The Difference Between Jukeboxes and CD/DVD Servers

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CD Servers, RAID, Optical Disc or Cloud Storage? That is the question
by Dennis Gallen

cloud storage

“What’s the difference between a jukebox and a CD/DVD Server?”  That was the question we used to get.  It was a time when CD-and DVD discs were a great way to archive data.  Today the there are a number of different storage options available.  We continue to get questions about the best way to store data.  We are asked, “What is the difference between Cloud storage and optical disc storage?  And, “What is the difference between tape and optical discs”?

 

 

The answer depends on your specific application and objective. For example, one of the first things to consider is whether or not you need to archive your data or just store it for a short period.  Archiving means you plan to keep it for over 25 years, while just storing it means you probably only need it for less than a year.  To learn more about the difference between archiving data and storing data take a look at our article “How to Comply with the Archiving Regulations Without Paying an Arm and a Leg”.   Another thing to consider, is where you feel comfortable storing your data. You may decide that you would prefer to control your data at your own facility, or you may like the concept of using a remote storage system in the Cloud. This article provides information that will help you select the right product for your application.

 

Optical Jukeboxes or Libraries for Archiving Data:
jukebox-conceptAn optical jukebox is excellent for archiving data in your own facility.  If you have critical data that you are concerned about leaving your location, then this is the best solution for you.

 

The jukebox contains multiple drives that allow you to quickly write data to discs. Jukeboxes hold from 35 to over 500 Blu-ray optical discs.

 

Here are the pros and cons of this type of storage:

 

Pro:

  • They are easy to integrate within your computer system structure.
  • They connect to a Windows computers and use special software to write and retrieve the data.
  • Users on the network can copy or drag and drop data to the server which automatically transfers the data to an optical disc in the jukebox.
  • Once data is written to the discs, it can be accessed by users on the network.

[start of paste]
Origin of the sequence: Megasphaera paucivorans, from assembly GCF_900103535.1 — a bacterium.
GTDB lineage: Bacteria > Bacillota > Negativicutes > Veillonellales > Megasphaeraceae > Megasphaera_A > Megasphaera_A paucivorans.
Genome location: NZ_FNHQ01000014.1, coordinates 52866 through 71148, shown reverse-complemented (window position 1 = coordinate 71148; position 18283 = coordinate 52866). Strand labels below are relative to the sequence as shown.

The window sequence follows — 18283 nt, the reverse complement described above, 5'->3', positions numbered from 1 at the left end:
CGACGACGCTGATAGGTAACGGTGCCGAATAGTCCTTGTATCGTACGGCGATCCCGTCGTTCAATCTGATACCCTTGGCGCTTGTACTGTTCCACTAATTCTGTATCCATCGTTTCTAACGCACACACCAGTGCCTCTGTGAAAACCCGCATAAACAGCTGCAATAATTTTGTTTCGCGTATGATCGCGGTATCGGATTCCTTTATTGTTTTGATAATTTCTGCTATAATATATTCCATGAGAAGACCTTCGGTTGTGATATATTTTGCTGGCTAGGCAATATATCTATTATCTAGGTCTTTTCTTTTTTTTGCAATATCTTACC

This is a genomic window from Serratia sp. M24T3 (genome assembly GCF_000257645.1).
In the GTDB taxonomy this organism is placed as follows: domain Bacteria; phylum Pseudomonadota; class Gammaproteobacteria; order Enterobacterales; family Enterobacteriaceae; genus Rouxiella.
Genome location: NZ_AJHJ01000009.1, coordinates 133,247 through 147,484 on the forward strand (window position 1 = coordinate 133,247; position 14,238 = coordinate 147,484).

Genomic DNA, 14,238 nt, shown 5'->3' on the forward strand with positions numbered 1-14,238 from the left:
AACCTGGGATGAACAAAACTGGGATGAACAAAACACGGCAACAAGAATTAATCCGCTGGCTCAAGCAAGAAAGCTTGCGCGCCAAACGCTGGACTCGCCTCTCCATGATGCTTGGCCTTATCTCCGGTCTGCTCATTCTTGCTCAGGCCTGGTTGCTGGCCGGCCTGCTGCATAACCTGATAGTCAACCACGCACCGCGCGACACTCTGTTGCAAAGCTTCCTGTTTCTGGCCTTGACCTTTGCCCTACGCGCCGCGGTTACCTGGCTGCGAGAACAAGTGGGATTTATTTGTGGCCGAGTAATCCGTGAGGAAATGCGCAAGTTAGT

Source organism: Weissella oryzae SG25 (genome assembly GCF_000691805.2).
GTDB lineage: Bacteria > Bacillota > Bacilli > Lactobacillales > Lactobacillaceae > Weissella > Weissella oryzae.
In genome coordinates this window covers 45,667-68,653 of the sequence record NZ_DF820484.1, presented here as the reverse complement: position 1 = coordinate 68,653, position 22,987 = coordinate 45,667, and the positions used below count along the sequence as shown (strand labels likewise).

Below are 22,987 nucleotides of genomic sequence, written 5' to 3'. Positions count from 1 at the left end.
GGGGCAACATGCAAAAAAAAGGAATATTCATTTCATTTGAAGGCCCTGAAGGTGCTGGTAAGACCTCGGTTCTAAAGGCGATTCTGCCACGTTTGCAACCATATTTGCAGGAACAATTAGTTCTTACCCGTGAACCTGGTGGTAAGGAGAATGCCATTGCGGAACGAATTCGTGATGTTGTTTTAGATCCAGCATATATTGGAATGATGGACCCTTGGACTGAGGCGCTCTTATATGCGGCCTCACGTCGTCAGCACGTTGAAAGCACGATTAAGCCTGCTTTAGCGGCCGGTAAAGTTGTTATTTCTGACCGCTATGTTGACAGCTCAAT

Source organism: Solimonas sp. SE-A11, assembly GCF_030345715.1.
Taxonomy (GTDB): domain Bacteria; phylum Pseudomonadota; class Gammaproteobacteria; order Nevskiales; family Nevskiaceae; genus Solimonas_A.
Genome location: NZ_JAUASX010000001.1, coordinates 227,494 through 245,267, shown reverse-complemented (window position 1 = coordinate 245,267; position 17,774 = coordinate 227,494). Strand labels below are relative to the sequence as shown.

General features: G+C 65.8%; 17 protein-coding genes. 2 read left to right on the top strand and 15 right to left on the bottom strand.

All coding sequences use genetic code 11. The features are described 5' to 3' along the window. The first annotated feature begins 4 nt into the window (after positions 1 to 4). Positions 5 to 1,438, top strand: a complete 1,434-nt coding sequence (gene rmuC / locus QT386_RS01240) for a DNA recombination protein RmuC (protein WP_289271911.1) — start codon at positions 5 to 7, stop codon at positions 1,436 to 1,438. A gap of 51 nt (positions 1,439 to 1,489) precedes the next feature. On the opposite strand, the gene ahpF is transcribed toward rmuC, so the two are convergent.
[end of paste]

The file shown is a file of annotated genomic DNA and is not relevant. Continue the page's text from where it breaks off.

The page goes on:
• Data caching can be used to increase access time. For example, PoINT Jukebox Managerprovides tiered storage that supports high speed hard drives for caching frequently used data.  This dramatically increases the speed for retrieval of data.
  • Large files and directories can be spread over multiple media using File Spanning.
  • Larger jukeboxes have six or more drives, so more users can simultaneously access the different discs.

 

 

Cons:

  • Jukeboxes are relatively slow when compared to hard drives or remote Cloud servers (if you have a fast Ethernet connection).
  • All the jukeboxes work best when only a few users need to access the discs at the same time.
  • Small jukeboxes have only one or two multi-function drives, so only one or two users can share the jukebox at the same time. If additional users want to use a new disc, they have to wait for the disc to be swapped by the robotics in the jukebox.
  • It takes about 4 to 9 seconds to swap a disc.

 

 

Cloud Storage
Cloud-computers-illustrationCloud storage is a remote set of servers and storage devices that are controlled by some other company and available on the Internet.  For example, Cloud storage is provided by companies such as Amazon, Microsoft Azure, Google Cloud, Verizon and others.  These companies charge at a rate of GByte/month, so large amounts of storage can get expensive.

 

Pros:

  • Data is accessible from any place that has an Internet connection.
  • It is easy to use with desktop folders that make it very easy to store the data.
  • There is usually very good disaster recovery. Cloud storage facilities usually provide redundant servers and storage that assures your data is safe.
  • In some situations, Cloud storage can be cost effective. For example, besides saving money on capital equipment, you may also require less staff, and save money on power.

 

Cons:

  • The bandwidth of your Internet connection can affect the availability and speed of storing and accessing your data, especially if you have large files.
  • If you have no Internet connection, you can’t get your data
  • Even though many companies try to provide assurances that your data is safe, there are some concerns about piracy of important remote data.

 

Tape Libraries: 

The tape library is a very popular way to store data. It has been used for decades as an inexpensive off-line storage system.  Today there are tape libraries that have automated the off-line storage of tape cartridges.

computer tape drives

Pro:

  • It is a low cost solution that can hold many TB of data.
  • Tape has historically been less expensive than optical media.

 

Con:

  • Tape is not archival media.
  • Tape is linear storage, so it takes a long time to randomly retrieve data from the middle of a tape reel.
  • Optical media costs about the same as tape and is the better choice if you need to archive your data.

 

Summary

 

Optical storage and Cloud storage are both excellent technologies for archiving data.  Cloud Storage is faster and requires less work for your IT people, but Optical storage provides better safety and security.

 

Need more information?  Please give us a call at 1-800-431-1658 in the USA, or 914-944-3425 everywhere else. You can also contact us for more information.